Book Review: The Game of Love and Death by Martha Brockenbrough

Caitlin Danborn, Editor, Social Media, Blog

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This review is basically going to be me freaking out about how much I loved this book. You’ve been warned.

Romeo and Juliet, Antony and Cleopatra… the fate of any pair of star-crossed lovers you can think of throughout history has been influenced by Love and Death as they play their Game, one that inevitably ends with Death taking both players. Now, in 1927 Seattle, the players are Henry, a white orphan with a talent for music and Flora, a black orphan, talented jazz singer, and pilot. Can Henry and Flora beat the odds and let Love claim a victory, or will Death win, as per usual? Only the strength of their love will determine the winner.

I loved how Martha Brockenbrough wrote the characters of Love and Death. There was this excellent mix of human emotions that they showed and their seemingly divine interventions in the Game that made them not quite human, but not quite gods either. (This element is what makes the book similar to The Book Thief or The Night Circus, but though the idea wasn’t original, the author took the idea in an entirely new direction).  Also, Love was written as male and Death as female, so their characters destroyed gender stereotypes, which made them even more awesome. The other characters were also stunningly written, but I enjoyed the development of Love and Death the most.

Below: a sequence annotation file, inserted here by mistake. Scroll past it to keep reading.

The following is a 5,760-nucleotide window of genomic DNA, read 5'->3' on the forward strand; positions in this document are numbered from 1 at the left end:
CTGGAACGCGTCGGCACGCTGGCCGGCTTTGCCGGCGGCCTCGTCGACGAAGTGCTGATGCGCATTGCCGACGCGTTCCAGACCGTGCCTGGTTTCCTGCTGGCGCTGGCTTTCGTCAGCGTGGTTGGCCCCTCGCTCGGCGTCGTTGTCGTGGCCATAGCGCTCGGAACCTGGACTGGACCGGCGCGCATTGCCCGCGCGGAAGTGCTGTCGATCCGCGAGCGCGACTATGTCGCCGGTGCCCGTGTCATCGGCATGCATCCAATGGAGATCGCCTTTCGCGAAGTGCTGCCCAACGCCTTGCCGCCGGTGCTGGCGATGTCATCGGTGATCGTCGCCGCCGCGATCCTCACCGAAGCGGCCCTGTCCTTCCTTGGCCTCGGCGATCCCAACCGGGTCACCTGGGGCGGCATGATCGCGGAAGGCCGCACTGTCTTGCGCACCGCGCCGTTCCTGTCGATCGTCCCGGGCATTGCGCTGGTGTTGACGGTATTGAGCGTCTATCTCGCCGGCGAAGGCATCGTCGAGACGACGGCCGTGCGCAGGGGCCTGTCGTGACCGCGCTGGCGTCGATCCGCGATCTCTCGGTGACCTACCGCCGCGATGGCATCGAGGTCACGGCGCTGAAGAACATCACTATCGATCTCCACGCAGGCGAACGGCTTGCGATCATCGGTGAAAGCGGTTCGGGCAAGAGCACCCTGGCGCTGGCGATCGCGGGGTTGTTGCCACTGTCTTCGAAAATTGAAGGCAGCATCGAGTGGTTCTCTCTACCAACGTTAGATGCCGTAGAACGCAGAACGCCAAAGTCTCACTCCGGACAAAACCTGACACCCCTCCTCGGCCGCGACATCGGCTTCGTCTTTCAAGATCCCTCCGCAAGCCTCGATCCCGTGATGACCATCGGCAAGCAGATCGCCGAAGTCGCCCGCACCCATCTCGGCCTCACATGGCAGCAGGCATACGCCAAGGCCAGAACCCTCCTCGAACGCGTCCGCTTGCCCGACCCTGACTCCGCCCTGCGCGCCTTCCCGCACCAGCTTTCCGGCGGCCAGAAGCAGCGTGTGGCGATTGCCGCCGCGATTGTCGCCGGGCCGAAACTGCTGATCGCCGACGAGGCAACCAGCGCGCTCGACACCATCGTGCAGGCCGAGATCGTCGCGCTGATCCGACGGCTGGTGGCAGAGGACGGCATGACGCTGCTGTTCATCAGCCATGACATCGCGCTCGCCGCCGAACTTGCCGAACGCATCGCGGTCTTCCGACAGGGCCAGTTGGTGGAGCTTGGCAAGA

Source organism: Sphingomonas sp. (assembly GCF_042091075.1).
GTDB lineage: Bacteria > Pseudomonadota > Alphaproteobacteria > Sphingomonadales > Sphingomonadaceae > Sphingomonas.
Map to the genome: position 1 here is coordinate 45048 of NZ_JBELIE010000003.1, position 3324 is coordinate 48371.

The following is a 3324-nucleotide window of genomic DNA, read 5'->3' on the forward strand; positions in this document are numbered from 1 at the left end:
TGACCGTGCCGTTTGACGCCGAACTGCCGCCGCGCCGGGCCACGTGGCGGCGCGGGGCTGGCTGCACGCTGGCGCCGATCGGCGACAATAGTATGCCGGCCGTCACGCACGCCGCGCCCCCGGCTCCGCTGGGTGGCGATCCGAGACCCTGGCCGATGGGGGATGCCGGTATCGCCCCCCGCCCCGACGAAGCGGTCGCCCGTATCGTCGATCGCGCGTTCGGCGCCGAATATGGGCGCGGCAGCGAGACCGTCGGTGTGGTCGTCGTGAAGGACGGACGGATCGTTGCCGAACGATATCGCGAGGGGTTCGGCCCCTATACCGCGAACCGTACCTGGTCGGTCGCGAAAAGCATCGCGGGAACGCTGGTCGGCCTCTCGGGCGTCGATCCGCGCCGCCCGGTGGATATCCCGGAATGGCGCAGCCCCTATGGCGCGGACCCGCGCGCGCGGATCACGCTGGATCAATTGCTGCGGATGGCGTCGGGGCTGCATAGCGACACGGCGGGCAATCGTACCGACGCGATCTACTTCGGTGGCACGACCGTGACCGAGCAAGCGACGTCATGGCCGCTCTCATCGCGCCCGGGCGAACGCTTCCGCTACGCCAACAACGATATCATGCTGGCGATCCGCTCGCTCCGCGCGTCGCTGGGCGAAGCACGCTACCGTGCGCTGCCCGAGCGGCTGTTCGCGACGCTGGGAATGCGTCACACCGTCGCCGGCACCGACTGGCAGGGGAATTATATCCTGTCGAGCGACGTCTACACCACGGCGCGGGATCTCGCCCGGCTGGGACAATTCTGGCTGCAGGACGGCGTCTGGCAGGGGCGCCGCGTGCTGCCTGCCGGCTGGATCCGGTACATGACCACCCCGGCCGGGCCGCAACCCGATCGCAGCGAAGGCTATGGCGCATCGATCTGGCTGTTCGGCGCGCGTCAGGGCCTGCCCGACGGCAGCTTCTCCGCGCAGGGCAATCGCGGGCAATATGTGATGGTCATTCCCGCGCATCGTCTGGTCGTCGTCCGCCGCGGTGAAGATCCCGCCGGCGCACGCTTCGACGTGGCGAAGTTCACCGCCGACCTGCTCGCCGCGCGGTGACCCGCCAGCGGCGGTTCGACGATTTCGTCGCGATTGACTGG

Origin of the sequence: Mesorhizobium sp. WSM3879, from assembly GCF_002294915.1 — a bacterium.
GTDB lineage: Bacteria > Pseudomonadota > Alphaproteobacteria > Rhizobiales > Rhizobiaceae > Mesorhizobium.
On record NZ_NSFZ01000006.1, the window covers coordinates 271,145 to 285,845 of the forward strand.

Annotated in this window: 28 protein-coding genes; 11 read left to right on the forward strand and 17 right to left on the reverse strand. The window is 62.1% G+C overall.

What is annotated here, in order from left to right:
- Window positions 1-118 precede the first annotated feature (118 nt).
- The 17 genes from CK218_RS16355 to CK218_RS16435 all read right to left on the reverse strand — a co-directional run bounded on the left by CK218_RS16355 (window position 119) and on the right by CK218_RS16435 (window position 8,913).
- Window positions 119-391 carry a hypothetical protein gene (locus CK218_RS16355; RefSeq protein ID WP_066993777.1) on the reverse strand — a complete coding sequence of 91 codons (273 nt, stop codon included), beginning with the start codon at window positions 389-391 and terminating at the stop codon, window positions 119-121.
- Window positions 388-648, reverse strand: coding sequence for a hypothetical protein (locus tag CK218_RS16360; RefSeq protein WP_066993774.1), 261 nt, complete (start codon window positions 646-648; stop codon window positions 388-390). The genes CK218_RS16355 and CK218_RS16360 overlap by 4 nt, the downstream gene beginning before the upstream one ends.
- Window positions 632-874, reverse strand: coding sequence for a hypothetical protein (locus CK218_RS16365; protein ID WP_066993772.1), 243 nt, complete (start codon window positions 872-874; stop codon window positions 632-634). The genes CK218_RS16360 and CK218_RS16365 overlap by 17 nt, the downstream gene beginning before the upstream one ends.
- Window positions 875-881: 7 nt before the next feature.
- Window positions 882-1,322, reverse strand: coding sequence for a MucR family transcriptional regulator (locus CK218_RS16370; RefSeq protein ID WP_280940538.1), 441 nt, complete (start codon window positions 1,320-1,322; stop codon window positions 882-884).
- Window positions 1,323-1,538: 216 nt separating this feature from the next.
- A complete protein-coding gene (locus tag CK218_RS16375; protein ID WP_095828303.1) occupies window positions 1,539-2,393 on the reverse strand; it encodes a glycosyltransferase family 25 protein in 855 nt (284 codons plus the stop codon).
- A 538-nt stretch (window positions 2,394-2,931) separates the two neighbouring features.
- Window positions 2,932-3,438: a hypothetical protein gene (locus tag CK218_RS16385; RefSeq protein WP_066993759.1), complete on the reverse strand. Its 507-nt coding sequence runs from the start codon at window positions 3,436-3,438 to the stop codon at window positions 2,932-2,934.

The book’s setting (rainy Seattle, 1927) contributed beautifully to the plot and mood as the characters struggled with issues of racism, sexism, homophobia, and poverty. These external struggles further complicated the characters’ internal struggles of love and loyalty and staying true to oneself. Martha Brockenbrough did a fantastic job writing these tough issues in a way that made the reader thoughtful and reflective. The writing in the book was very good and it flowed nicely and was very suspenseful: I read the book in one weekend and I couldn’t stop thinking about it for days on end. There were, however, some scenes that felt unnecessary and the romance wasn’t written quite as well as it could have been- I didn’t love Henry and Flora’s romance as much as I wanted to. (Honestly, I enjoyed the romance between two of the supporting characters ((no spoilers!)) more than that of Henry and Flora.)

In the end, this was a fantastic book- one that I would definitely reread and am absolutely going to buy at my next trip to the bookstore. Despite a few minor complaints, this book was heart-achingly written and I would absolutely recommend it.

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